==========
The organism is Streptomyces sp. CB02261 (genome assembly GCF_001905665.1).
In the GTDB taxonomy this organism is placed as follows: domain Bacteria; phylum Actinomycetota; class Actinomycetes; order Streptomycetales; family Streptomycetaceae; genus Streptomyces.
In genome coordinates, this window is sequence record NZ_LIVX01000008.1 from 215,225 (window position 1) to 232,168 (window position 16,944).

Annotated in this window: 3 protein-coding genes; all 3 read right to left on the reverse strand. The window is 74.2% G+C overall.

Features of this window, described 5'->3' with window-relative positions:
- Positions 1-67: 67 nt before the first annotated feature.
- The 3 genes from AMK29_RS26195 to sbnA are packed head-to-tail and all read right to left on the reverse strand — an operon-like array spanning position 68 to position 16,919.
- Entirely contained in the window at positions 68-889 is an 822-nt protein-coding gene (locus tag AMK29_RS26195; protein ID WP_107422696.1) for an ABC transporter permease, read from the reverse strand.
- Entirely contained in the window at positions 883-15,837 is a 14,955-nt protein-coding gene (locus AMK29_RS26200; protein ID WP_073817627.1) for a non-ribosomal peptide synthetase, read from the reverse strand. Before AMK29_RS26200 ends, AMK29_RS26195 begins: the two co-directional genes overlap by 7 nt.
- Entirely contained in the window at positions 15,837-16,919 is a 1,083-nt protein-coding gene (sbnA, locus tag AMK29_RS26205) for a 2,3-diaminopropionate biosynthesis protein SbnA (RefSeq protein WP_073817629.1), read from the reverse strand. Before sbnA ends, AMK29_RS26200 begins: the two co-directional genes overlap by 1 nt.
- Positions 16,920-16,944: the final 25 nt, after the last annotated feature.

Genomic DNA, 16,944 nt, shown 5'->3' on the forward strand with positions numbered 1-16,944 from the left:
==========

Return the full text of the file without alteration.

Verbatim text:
The organism is Streptomyces sp. CB02261 (genome assembly GCF_001905665.1).
In the GTDB taxonomy this organism is placed as follows: domain Bacteria; phylum Actinomycetota; class Actinomycetes; order Streptomycetales; family Streptomycetaceae; genus Streptomyces.
In genome coordinates, this window is sequence record NZ_LIVX01000008.1 from 215,225 (window position 1) to 232,168 (window position 16,944).

Annotated in this window: 3 protein-coding genes; all 3 read right to left on the reverse strand. The window is 74.2% G+C overall.

Features of this window, described 5'->3' with window-relative positions:
- Positions 1-67: 67 nt before the first annotated feature.
- The 3 genes from AMK29_RS26195 to sbnA are packed head-to-tail and all read right to left on the reverse strand — an operon-like array spanning position 68 to position 16,919.
- Entirely contained in the window at positions 68-889 is an 822-nt protein-coding gene (locus tag AMK29_RS26195; protein ID WP_107422696.1) for an ABC transporter permease, read from the reverse strand.
- Entirely contained in the window at positions 883-15,837 is a 14,955-nt protein-coding gene (locus AMK29_RS26200; protein ID WP_073817627.1) for a non-ribosomal peptide synthetase, read from the reverse strand. Before AMK29_RS26200 ends, AMK29_RS26195 begins: the two co-directional genes overlap by 7 nt.
- Entirely contained in the window at positions 15,837-16,919 is a 1,083-nt protein-coding gene (sbnA, locus tag AMK29_RS26205) for a 2,3-diaminopropionate biosynthesis protein SbnA (RefSeq protein WP_073817629.1), read from the reverse strand. Before sbnA ends, AMK29_RS26200 begins: the two co-directional genes overlap by 1 nt.
- Positions 16,920-16,944: the final 25 nt, after the last annotated feature.

Genomic DNA, 16,944 nt, shown 5'->3' on the forward strand with positions numbered 1-16,944 from the left: